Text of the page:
This is actually the reason I don't often buy advance tickets for things. After getting burned for Nats tickets I bought early in the 2005 season and couldn't use because I was out of town for almost a month near the end of the season, missing two games, I didn't buy advance seats again until a moment of weakness last month. I'm going to be furious with myself if I can't use some of the tickets. I am really incompetent at unloading extra tickets and have eaten the cost enough times that I shy away from buying advance tickets for anything. I hate wasting money.
It seems to me that unlike some of the examples used here, a reservation that is ignored/skipped/etc. is the only one that causes the business to lose money, not the consumer.
if I buy an opera ticket and don't use it, they are still paid.
If I buy an airline ticket and don't use it, heck, the airline makes more money (since they use fractionally less fuel, or don't need to issue a voucher to someone, or provide me with my precious Coke Zero).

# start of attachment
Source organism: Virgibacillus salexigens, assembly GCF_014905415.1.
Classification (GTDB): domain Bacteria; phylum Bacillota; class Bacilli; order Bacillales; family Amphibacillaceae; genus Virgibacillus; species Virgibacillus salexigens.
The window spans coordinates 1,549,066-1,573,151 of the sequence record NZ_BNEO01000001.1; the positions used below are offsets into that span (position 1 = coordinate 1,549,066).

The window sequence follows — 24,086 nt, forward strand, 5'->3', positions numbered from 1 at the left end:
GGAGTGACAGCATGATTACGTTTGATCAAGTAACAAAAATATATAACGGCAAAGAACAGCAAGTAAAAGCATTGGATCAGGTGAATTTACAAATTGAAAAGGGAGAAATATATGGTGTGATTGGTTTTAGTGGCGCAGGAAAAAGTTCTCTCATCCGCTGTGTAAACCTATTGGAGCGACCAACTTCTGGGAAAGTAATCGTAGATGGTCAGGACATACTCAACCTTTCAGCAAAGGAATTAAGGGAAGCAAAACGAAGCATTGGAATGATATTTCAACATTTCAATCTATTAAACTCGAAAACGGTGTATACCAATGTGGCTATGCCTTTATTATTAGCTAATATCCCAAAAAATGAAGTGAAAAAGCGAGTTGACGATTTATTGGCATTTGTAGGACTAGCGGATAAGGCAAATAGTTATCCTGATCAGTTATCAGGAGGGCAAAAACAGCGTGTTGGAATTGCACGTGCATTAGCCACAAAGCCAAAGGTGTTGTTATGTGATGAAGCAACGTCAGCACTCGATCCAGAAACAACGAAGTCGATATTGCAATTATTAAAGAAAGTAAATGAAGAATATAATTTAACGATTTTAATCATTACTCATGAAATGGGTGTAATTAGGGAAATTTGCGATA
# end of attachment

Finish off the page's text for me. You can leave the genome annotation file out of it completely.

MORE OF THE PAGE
But a restaurant loses the opportunity for me to spend money. It costs me nothing to skip it, and they lose out on potential revenue (especially if they are holding a table for someone who cannot be bothered to call).
So, IMHO: yes, reservations should be confirmed. There should be a penalty for no-showing, but as long as you call ahead, they should give you the benefit of the doubt. After all, there are potential walk-ins.
And if you don't know if you can make it, you should realize you're taking the risk.
That's just me.
I often pay extra for hotels and airlines rather than take the super great deal that I can't change or get my money back from if my plans change.
Perhaps this is just my own peculiar psychology, but making restaurants more like these other businesses will keep me away more. I'll just gamble on walking in and seeing if I can get a seat in a reasonable time. (Again, I understand these arrangements for special occasions and events, and I will sometimes take a leap and get hotel/plane/concert tickets to see a band play in a another city. It's a gamble, though.)